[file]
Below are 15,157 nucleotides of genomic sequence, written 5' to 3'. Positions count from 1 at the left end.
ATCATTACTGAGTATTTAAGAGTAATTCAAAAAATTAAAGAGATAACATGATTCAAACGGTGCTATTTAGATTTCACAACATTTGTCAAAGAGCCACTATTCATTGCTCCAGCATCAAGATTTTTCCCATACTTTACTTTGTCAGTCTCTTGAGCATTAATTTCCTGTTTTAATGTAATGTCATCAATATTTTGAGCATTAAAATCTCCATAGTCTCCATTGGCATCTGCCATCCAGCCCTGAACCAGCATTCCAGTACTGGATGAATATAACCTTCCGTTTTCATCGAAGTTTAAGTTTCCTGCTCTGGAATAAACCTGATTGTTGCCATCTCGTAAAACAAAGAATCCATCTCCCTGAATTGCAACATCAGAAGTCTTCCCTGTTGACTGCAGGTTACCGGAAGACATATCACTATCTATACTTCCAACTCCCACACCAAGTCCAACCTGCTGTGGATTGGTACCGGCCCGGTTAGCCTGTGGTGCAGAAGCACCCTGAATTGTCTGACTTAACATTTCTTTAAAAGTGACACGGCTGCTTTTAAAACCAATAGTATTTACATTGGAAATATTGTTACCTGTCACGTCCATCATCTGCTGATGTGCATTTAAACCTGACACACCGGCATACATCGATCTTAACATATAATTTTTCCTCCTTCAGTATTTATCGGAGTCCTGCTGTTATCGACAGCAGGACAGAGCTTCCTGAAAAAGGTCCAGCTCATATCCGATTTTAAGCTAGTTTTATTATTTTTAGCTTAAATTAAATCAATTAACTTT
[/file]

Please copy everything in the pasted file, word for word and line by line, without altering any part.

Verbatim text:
Below are 15,157 nucleotides of genomic sequence, written 5' to 3'. Positions count from 1 at the left end.
ATCATTACTGAGTATTTAAGAGTAATTCAAAAAATTAAAGAGATAACATGATTCAAACGGTGCTATTTAGATTTCACAACATTTGTCAAAGAGCCACTATTCATTGCTCCAGCATCAAGATTTTTCCCATACTTTACTTTGTCAGTCTCTTGAGCATTAATTTCCTGTTTTAATGTAATGTCATCAATATTTTGAGCATTAAAATCTCCATAGTCTCCATTGGCATCTGCCATCCAGCCCTGAACCAGCATTCCAGTACTGGATGAATATAACCTTCCGTTTTCATCGAAGTTTAAGTTTCCTGCTCTGGAATAAACCTGATTGTTGCCATCTCGTAAAACAAAGAATCCATCTCCCTGAATTGCAACATCAGAAGTCTTCCCTGTTGACTGCAGGTTACCGGAAGACATATCACTATCTATACTTCCAACTCCCACACCAAGTCCAACCTGCTGTGGATTGGTACCGGCCCGGTTAGCCTGTGGTGCAGAAGCACCCTGAATTGTCTGACTTAACATTTCTTTAAAAGTGACACGGCTGCTTTTAAAACCAATAGTATTTACATTGGAAATATTGTTACCTGTCACGTCCATCATCTGCTGATGTGCATTTAAACCTGACACACCGGCATACATCGATCTTAACATATAATTTTTCCTCCTTCAGTATTTATCGGAGTCCTGCTGTTATCGACAGCAGGACAGAGCTTCCTGAAAAAGGTCCAGCTCATATCCGATTTTAAGCTAGTTTTATTATTTTTAGCTTAAATTAAATCAATTAACTTT